Retirement Conversations Need to Start Sooner to Help Achieve Best Possible Outcomes
While more working baby boomers with pensions indicate they are more likely (56%) to retire at or before the traditional age of 65 than those without (39%), almost half of them still expect to retire with debt, according to a recent Fidelity Investments survey. Additionally, retired baby boomers receiving payments from pensions today say they should have saved earlier than they did. One in five retirees with pensions acknowledged they did no planning before retirement, with half (51%) indicating they only began planning just a year or more before retirement.
“Our research uncovered the fact that even the small population of baby boomers who actually receive a pension payout today feel they should have saved earlier than they did for their income in retirement,” said Wendy Foster, senior vice president at Fidelity Investments. “Saving more aggressively and planning well ahead of your expected retirement date becomes even more critical for the majority of Americans, particularly younger workers, without traditional pensions.
MANY BOOMERS EXPECT TO RETIRE WITH DEBT
While boomers currently participating in pension plans may feel more flexibility around their expected retirement date, nearly half (48%) of all boomers – regardless of whether they expect to retire with a pension – anticipate retiring with debt from some of life’s typical demands; primarily mortgage payments followed by credit cards, car payments and student loans for either themselves, a spouse or their children.
Also, regardless of whether they have access to pension payments in retirement, seven out of 10 retired boomers said they wished they had done more to save for retirement during their working years.
BOOMERS NEED HELP UNDERSTANDING THEIR DISTRIBUTION OPTIONS
More companies are offering current and former employees participating in a pension plan a lump-sum distribution option in lieu of a future traditional annuity payout. The Fidelity study found that 63% of employed boomers would roll all of their pension assets into an IRA/401(k) if given the choice or required to take a lump sum today. Sixteen percent would roll some of it into an IRA/401(k) and use some to purchase an annuity and just six percent would purchase an annuity with the entire amount.
“What to do when offered a lump sum payout is a personal decision, making it critical that individuals seek help from a financial professional to fully understand their options and the potential impact on their overall financial plan,” said Ken Hevert, vice president at Fidelity Investments.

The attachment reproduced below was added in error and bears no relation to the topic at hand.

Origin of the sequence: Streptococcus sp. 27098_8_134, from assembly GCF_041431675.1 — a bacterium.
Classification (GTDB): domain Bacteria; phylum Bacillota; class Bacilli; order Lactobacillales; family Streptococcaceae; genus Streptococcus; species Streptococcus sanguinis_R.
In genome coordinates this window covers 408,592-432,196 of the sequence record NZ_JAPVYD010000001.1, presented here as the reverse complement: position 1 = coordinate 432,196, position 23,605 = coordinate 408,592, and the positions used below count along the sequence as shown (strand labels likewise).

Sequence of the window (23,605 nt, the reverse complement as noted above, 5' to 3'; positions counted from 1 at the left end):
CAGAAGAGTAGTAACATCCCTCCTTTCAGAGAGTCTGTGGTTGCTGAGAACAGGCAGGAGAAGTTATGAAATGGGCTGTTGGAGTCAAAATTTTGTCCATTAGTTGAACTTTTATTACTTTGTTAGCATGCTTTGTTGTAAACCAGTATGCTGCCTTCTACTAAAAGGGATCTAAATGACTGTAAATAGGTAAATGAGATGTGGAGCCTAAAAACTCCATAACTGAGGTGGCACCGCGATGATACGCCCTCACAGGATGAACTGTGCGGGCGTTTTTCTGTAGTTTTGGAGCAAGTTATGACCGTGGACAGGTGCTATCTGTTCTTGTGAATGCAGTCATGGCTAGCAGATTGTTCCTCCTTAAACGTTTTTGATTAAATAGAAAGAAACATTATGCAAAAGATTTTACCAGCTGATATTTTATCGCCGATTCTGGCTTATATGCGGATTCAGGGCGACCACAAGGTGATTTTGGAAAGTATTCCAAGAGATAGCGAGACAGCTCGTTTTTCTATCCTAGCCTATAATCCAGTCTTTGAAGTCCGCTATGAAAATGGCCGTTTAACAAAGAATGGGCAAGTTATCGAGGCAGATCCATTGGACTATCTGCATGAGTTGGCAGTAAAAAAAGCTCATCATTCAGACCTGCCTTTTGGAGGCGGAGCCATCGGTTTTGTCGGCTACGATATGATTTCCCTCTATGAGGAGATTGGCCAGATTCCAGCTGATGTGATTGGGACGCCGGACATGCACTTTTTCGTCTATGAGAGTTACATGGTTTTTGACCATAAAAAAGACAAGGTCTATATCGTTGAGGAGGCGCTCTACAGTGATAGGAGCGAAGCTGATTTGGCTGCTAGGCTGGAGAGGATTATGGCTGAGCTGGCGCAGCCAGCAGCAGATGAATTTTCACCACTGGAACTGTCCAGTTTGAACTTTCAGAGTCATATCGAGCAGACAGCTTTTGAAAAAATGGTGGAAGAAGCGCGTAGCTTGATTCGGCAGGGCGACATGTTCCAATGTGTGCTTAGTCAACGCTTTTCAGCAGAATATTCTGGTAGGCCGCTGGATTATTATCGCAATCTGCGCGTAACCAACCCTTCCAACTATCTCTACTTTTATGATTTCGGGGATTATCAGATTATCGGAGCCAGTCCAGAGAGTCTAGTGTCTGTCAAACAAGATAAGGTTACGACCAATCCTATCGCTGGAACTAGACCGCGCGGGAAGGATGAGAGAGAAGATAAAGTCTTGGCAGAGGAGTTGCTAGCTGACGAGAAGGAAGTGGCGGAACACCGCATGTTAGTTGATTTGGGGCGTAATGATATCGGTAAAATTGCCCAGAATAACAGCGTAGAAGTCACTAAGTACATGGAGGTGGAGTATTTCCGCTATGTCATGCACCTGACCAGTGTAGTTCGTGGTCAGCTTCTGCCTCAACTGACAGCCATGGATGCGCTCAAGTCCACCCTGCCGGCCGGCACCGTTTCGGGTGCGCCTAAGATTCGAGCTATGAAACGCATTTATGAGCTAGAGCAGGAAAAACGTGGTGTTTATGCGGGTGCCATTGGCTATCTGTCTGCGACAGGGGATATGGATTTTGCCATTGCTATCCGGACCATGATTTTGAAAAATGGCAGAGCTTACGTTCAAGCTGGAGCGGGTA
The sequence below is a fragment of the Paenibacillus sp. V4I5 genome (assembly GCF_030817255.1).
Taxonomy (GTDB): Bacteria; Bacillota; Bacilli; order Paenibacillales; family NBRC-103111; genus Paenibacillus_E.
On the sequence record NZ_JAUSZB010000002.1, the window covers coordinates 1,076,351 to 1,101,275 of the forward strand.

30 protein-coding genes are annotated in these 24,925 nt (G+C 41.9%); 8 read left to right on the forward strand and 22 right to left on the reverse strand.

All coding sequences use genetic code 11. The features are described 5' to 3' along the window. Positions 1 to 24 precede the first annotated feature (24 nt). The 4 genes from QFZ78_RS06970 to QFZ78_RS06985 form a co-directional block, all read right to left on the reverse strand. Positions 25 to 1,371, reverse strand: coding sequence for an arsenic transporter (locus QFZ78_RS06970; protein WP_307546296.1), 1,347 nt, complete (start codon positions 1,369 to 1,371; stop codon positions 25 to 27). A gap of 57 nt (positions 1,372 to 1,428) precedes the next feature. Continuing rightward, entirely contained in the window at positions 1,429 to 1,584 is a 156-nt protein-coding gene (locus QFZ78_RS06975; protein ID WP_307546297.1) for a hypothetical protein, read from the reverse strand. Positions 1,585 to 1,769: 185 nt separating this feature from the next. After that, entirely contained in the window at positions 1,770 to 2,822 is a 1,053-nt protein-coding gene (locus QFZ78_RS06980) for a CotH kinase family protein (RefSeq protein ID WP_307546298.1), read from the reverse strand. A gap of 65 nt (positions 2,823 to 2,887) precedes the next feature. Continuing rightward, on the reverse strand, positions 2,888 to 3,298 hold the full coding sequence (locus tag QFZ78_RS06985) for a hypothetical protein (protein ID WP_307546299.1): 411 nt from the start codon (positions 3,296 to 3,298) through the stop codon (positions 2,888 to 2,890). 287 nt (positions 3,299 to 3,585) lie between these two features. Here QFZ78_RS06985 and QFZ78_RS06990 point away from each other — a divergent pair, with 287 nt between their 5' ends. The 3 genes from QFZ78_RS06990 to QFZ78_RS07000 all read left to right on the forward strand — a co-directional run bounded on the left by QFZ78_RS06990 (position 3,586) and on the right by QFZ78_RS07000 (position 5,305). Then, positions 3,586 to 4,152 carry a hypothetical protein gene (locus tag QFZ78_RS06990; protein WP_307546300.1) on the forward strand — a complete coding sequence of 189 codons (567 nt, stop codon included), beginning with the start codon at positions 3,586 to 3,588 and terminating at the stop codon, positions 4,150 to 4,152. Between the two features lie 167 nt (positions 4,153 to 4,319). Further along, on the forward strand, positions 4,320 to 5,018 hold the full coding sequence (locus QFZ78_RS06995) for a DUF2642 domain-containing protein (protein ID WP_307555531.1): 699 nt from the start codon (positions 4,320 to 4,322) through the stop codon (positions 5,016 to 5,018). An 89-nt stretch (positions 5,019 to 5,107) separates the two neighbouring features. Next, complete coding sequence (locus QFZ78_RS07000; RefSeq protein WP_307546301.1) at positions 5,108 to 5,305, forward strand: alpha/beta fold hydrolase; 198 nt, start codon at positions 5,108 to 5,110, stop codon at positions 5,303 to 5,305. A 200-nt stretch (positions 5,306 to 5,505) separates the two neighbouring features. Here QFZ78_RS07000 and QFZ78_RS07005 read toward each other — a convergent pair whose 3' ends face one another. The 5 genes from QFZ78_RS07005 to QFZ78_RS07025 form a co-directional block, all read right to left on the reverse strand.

MORE WOMEN FEELING CONFIDENT ABOUT RETIREMENT
More women report feeling confident about their retirement than in the past two years according to new findings from the 2012 New Retirement Mindscape City Pulse index by Ameriprise Financial. One in four women (24%) report feeling very confident they’ll reach their retirement goals and another 44% report feeling somewhat confident. Only 20% say they feel worried when they think about their retirement – down significantly from 25% last year. Despite this trend, the fewest number of women since the index began in 2010 report making any kind of financial preparations for this milestone (66%).
While women are as confident as men, they have some catching up to do when it comes to financial preparation. Only 44% of female respondents say they’ve contributed to a workplace retirement plan, compared to 51% of males. Ten percent fewer women than men have set aside funds in their own investments (42% vs. 52%) and only one in five (19%) have determined the amount of income they’ll need in retirement compared to 28% of males.
This lack of financial planning is especially concerning because many women face unique challenges in preparing for retirement like lower earning power and more time spent out of the workforce to be a caregiver. Women also tend to live longer than men; the average life expectancy for American women is about 80 years (compared to 75 years for men), yet 24% of women underestimate the years they’ll need to tap into their retirement funds, saying that they plan to live from their savings for only ten years or less.
To learn more about Baby-Boomers, check out the Audience Interests & Intent report available on the Research Store at ad-ology.com.[Source: Survey conducted by Fidelity Investments. 6 Dec. 2012. Web. 6 Dec. 2012; "2012 New Retirement Mindscape City Pulse index." Ameriprise Financial. 5 Dec. 2012. Web. 6 Dec. 2012.]